Column: Eddie Myer – Best ofs
Now it’s February, and everyone’s “Best Of 2019” lists are in, which means that culture journalists now have to cast around for some new content after an easy January. Of course this year they had to choose between a ‘Best Of 2019’ and a ‘Best Of The Decade’ – the latter now an implausible confection, because with the torrent of cultural output surging endlessly around our sensory inputs, and the political rule-book being torn up, hastily re-written then torn up again every few months, who can remember what we were listening to last year, let alone in the far-off mythical days of 2010? The decade began with the entire Bitches Brew tapes being released, against their creator’s intention and to no-one’s particular edification, and finished with a previously-unreleased Coltrane album in the UK charts, closely followed by yet another ‘lost’ recording, Blue World. Meanwhile, Kind Of Blue remains a fixture on the bestseller lists. 2019 was the year in which physical sales passed a tipping point, accounting for less than half of UK recorded music revenues, and as we’ve remarked before in this column, streaming is still not a format that’s very favourable for monetising jazz. With those kind of odds against you, who would chance their arm or risk their shirt on releasing a jazz album?
Yet release they do. 2019 presented jazz lovers with an embarrassment of riches: releases that were either superbly conceived and executed in the tradition, upholding its finest values, or else that took a risk, and impressed with their sincerity and integrity. As examples of the former, we can at least mention outstanding releases from Quentin Collins, Nigel Price, John Turville, Rob Luft and Dave O’Higgins, Paul Booth, Jean Toussaint and newcomers Gabriel Latchin and Mark Kavuma: for examples of the latter, an embarrassment of riches: who could choose between Neríja, Seed Ensemble, Sarah Tandy, Binker Golding, Theon Cross, Duncan Eagles, Preston Glasgow Lowe, Alex Hitchcock, Miguel Gorodi, Andrew McCormack, and Brighton’s own Anöna Trio, to name only a few? Let’s be thankful for the labels such as Ubuntu, Whirlwind, Fresh Sound New Talent, Jazz Re:Freshed, Gearbox and Ropeadope that are prepared to risk their time and money to bring us these treasures.
We’re doubly fortunate in that all the above artists have performed in Brighton to support their releases, many of them at our own Verdict club. Without needlessly denigrating the genius of its composers and arrangers, jazz is a spontaneously generated artform, and it’s an often repeated cliche that a recording can be seen as a snapshot of the music as it was on that particular day, one of an evolving series of performances, rather than a definitive statement: seeing the band live enriches the experience of listening to the record. Jazz lives as a live artform, but if funding a jazz record is a risky investment, the life of a touring jazz musician is hardly a pathway to riches either. This column has already dwelt at some length on the financial realities of the jazz musician’s life. Of course, individual incomes are a closely guarded secret, known only to the musicians themselves, their dependents, and those kind folk at HMRC: full disclosure is rare, and a fully researched investigation, while fascinating, would require a great deal of time, trust and goodwill. However, as a pointer, the Musicians’ Union advises that a musician giving a single performance (max 3 hours) plus rehearsal on same day (max 3 hours) in a venue with a capacity of less than 200 (which amply covers the majority of jazz gigs) should receive a remuneration of £146.00. Recently released analysis by the Office Of National Statistics put the UK’s average full-time salary for 2019 at £36,611, so in order to achieve this average, our fictional jazzer would have to play 250 gigs at the full MU rate every year. We will be giving away no secrets if we acknowledge that many jazz musicians will not achieve either the quantity of gigs nor the quality of fees necessary to hit this average. Wages nationally are, in real terms, still worth less than they were ten years ago: wages for casual pub sessions in Brighton (and nationally) are still the same as they were twenty years ago, whereas the cost of goods and services as calculated by the Bank Of England have risen by nearly 75% and you’d need nearly £70 to buy what you could have bought for £40 in the far-off days of 1998 – and let’s not even mention the rental situation.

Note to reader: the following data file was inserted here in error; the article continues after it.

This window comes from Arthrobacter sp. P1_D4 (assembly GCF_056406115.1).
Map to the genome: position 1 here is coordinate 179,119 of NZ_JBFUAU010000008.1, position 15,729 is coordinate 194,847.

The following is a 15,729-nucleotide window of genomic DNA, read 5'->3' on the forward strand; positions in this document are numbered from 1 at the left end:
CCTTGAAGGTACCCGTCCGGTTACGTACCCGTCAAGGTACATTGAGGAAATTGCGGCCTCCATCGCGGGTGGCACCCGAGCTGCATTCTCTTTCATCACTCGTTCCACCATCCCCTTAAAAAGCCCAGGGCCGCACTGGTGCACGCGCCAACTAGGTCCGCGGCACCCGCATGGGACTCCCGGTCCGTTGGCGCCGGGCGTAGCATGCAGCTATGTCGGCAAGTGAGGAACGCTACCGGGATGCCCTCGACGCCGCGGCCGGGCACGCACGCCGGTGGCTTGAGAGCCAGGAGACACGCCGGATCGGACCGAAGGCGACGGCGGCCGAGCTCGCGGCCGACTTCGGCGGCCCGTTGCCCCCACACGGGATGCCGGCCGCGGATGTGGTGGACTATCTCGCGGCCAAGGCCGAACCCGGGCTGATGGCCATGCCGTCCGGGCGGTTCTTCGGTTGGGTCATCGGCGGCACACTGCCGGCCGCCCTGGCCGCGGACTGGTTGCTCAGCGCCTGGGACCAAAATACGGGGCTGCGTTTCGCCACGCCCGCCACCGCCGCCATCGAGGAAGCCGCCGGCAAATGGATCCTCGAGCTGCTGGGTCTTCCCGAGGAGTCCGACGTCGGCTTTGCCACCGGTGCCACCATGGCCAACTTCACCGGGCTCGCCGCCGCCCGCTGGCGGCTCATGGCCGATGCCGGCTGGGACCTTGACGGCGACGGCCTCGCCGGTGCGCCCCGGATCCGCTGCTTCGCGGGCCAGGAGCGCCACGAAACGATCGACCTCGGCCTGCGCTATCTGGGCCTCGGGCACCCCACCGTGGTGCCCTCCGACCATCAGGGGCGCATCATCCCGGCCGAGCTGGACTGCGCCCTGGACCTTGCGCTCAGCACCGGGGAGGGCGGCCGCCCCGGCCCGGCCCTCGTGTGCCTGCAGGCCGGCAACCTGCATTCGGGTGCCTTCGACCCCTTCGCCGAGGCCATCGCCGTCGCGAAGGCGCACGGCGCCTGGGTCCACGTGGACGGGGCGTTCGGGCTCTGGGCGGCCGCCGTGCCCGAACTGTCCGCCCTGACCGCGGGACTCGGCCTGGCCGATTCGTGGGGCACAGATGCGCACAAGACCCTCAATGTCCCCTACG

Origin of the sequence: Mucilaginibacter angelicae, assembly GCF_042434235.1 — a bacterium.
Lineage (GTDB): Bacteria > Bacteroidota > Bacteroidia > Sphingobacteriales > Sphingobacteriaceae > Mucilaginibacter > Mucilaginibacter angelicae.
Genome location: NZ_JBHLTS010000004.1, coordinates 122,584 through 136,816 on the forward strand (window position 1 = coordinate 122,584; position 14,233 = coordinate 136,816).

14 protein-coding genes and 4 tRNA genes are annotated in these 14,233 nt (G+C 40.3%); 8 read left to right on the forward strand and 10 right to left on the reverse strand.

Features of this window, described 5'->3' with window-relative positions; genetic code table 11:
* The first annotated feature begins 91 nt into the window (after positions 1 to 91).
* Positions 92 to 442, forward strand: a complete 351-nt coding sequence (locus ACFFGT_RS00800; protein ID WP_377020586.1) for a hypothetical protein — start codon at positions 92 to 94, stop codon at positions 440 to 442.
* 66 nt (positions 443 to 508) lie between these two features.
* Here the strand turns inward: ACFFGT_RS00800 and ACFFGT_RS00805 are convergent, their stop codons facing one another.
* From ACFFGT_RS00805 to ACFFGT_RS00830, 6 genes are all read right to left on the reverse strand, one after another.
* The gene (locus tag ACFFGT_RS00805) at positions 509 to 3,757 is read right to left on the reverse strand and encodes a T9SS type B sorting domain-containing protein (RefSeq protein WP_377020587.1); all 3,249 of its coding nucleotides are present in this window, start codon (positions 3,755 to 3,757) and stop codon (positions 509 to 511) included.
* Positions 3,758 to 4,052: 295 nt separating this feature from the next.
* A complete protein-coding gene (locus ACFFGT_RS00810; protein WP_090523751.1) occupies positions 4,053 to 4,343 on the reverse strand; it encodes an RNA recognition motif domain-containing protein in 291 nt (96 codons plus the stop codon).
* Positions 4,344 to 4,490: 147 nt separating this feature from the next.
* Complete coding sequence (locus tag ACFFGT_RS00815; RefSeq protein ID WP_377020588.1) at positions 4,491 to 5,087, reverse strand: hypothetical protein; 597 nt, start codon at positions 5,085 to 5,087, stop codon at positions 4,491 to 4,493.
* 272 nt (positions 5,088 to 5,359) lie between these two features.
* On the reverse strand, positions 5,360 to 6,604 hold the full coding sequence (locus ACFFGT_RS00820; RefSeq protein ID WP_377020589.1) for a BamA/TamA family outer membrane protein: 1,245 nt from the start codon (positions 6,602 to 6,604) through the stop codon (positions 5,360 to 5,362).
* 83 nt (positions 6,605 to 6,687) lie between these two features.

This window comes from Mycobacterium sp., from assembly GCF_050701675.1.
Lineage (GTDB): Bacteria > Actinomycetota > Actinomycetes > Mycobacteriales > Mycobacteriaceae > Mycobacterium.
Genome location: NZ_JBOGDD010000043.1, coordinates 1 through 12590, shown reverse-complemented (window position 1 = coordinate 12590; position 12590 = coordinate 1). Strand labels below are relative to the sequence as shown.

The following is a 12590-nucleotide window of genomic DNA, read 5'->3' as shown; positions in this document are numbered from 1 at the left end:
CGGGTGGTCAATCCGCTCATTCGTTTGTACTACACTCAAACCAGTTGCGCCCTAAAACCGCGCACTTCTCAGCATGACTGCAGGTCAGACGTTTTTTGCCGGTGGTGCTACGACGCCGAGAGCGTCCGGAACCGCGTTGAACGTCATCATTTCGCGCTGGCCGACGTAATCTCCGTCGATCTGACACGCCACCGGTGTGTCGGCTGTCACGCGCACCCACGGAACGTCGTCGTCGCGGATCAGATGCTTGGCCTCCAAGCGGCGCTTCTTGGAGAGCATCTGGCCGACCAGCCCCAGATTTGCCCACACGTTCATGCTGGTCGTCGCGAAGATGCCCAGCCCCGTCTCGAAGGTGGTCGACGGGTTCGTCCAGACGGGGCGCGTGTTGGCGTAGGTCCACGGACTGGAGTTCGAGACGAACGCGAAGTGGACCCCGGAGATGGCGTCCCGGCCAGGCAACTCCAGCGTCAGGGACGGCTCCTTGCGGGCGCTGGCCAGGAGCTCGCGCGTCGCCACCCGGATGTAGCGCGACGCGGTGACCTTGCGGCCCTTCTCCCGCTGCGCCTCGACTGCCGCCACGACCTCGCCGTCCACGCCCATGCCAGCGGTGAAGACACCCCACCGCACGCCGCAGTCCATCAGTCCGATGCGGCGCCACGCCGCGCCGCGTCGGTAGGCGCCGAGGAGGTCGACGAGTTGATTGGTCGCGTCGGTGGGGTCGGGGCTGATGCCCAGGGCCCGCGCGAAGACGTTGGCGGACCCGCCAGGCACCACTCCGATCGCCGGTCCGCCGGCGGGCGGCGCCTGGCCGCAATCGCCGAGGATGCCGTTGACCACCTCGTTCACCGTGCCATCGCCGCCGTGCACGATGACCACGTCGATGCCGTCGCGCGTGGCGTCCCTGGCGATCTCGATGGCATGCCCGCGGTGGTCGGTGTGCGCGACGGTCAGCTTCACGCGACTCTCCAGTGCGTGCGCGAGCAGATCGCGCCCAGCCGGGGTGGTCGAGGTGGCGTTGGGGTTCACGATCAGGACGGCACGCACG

Of course, many jazz musicians exist on a portfolio career balanced between echt jazz performances, more mundane fare such as cruises and pantos, teaching, and other diverse activities. And, fortunately, we still have the Arts Council and its stash of Lottery funding to disburse. The artist’s path has never been an easy one, and no-one owes them a living: let us admit that even in the Golden Age of jazz, an unswerving devotion to playing bebop led many artists, whose deathless musical talents unfortunately far outshone their fiscal abilities, to lead lives of chronic financial insecurity. So the choice is ours to make. None of this wonderful music would be able to thrive were the talent that creates it not underpinned by the support of you, the listener. So whenever you can, go to the gig, and, if you can stretch to it, buy the CD or the vinyl as well. You’ll be enriching not only the musician and their backers, but yourself, and ultimately all of us as well.